import plotly.plotly as py import plotly.graph_objs as go from plotly.tools import FigureFactory as FF import numpy as np import pandas as pd import scipy
Let us generate some random data from the
Normal Distriubtion. We will sample 50 points from a normal distribution with mean $\mu = 0$ and variance $\sigma^2 = 1$ and from another with mean $\mu = 2$ and variance $\sigma^2 = 1$.
data1 = np.random.normal(0, 1, size=50) data2 = np.random.normal(2, 1, size=50)
The two normal probability distribution functions (p.d.f) stacked on top of each other look like this:
x = np.linspace(-4, 4, 160) y1 = scipy.stats.norm.pdf(x) y2 = scipy.stats.norm.pdf(x, loc=2) trace1 = go.Scatter( x = x, y = y1, mode = 'lines+markers', name='Mean of 0' ) trace2 = go.Scatter( x = x, y = y2, mode = 'lines+markers', name='Mean of 2' ) data = [trace1, trace2] py.iplot(data, filename='normal-dists-plot')
One Sample T-Test is a statistical test used to evaluate the null hypothesis that the mean $m$ of a 1D sample dataset of independant observations is equal to the true mean $\mu$ of the population from which the data is sampled. In other words, our null hypothesis is that
For our T-test, we will be using a significance level of
0.05. On the matter of doing ethical science, it is good practice to always state the chosen significance level for a given test before actually conducting the test. This is meant to ensure that the analyst does not modify the significance level for the purpose of achieving a desired outcome.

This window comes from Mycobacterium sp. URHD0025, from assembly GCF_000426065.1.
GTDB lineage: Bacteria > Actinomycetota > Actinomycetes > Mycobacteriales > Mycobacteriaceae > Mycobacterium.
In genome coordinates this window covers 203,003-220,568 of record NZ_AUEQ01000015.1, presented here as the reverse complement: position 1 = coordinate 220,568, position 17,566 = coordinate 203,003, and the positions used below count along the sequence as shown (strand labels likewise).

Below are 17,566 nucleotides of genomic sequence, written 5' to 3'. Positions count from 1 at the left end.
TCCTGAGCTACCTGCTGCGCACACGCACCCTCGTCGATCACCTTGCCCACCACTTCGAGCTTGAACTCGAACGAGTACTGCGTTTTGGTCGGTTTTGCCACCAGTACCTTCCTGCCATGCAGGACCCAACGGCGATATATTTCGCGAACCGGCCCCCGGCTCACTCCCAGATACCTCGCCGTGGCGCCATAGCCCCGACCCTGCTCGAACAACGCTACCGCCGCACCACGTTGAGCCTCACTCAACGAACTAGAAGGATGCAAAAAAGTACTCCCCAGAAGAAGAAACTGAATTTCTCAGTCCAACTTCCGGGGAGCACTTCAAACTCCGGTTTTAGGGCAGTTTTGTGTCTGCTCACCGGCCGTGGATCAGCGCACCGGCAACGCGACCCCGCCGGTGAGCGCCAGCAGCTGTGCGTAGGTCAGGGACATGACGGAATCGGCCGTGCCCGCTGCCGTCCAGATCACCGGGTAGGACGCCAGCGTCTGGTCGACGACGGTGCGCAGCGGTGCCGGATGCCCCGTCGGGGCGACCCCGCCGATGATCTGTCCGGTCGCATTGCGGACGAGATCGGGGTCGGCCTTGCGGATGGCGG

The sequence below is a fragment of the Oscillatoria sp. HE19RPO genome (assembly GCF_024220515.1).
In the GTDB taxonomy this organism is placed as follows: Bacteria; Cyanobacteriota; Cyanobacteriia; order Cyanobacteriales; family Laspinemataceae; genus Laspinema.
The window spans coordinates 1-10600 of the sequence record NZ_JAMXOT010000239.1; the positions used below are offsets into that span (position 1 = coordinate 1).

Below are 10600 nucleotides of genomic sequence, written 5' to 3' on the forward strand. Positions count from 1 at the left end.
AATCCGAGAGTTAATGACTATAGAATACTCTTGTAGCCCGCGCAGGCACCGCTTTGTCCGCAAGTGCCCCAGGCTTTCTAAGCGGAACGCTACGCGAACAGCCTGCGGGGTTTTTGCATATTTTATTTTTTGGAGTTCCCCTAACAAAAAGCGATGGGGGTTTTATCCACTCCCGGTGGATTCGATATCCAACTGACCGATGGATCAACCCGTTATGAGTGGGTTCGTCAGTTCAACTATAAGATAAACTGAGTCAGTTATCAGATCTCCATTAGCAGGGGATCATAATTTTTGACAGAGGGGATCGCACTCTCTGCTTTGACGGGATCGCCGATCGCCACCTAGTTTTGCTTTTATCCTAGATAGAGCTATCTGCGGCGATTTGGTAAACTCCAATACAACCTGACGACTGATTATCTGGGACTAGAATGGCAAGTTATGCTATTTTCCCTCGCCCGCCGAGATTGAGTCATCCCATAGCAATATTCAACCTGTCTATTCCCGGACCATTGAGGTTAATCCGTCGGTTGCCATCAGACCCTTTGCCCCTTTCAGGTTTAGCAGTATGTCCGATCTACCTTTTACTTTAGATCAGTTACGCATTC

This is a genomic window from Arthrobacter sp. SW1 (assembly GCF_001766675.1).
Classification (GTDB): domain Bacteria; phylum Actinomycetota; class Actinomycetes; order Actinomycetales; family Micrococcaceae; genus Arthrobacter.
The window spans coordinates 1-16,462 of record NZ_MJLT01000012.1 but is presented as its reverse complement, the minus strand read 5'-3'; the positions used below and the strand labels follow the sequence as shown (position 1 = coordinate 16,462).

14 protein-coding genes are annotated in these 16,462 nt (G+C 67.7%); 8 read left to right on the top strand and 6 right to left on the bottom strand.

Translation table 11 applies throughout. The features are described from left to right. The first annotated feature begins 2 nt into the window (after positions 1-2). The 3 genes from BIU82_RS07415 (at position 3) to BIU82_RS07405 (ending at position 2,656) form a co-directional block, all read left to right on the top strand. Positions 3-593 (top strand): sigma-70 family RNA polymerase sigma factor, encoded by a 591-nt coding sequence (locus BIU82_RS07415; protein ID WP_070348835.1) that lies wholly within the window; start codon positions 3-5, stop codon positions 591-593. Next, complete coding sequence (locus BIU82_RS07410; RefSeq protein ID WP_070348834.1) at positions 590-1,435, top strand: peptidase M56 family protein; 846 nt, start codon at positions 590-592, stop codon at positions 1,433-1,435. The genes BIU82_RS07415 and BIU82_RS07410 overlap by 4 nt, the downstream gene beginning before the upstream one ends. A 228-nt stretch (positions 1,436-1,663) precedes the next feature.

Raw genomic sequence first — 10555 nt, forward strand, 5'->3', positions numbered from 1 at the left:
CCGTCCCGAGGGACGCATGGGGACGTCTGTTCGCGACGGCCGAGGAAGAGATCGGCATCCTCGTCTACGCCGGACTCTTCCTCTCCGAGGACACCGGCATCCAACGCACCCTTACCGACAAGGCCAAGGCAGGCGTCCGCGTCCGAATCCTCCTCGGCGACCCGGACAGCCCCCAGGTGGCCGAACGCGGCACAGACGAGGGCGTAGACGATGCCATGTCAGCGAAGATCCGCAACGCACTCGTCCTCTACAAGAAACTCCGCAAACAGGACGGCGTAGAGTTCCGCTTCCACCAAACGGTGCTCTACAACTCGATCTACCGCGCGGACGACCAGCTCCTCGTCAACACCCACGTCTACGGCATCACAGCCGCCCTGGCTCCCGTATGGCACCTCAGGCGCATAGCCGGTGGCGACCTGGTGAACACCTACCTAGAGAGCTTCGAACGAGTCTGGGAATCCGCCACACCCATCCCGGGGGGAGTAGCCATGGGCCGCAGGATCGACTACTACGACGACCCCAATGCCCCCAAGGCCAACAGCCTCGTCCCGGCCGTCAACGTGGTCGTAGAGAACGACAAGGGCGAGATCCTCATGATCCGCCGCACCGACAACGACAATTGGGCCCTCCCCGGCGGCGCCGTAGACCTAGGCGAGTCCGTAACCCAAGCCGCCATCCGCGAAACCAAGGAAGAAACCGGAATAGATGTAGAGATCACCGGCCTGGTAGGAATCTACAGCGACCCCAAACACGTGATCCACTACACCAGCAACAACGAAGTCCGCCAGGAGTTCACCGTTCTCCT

For more information on the choice of 0.05 for a significance level, check out this page.
true_mu = 0 onesample_results = scipy.stats.ttest_1samp(data1, true_mu) matrix_onesample = [ ['', 'Test Statistic', 'p-value'], ['Sample Data', onesample_results, onesample_results] ] onesample_table = FF.create_table(matrix_onesample, index=True) py.iplot(onesample_table, filename='onesample-table')
Since our p-value is greater than our Test-Statistic, we have good evidence to not reject the null-hypothesis at the $0.05$ significance level. This is our expected result because the data was collected from a normal distribution.
If we have two independently sampled datasets (with equal variance) and are interested in exploring the question of whether the true means $\mu_1$ and $\mu_2$ are identical, that is, if the data were sampled from the same population, we would use a
Two Sample T-Test.
Typically when a researcher in a field is interested in the affect of a given test variable between two populations, they will take one sample from each population and will note them as the experimental group and the control group. The experimental group is the sample which will receive the variable being tested, while the control group will not.
This test variable is observed (eg. blood pressure) for all the subjects and a two sided t-test can be used to investigate if the two groups of subjects were sampled from populations with the same true mean, i.e. "Does the drug have an effect?"
twosample_results = scipy.stats.ttest_ind(data1, data2) matrix_twosample = [ ['', 'Test Statistic', 'p-value'], ['Sample Data', twosample_results, twosample_results] ] twosample_table = FF.create_table(matrix_twosample, index=True) py.iplot(twosample_table, filename='twosample-table')
Since our p-value is much less than our Test Statistic, then with great evidence we can reject our null hypothesis of identical means. This is in alignment with our setup, since we sampled from two different normal pdfs with different means.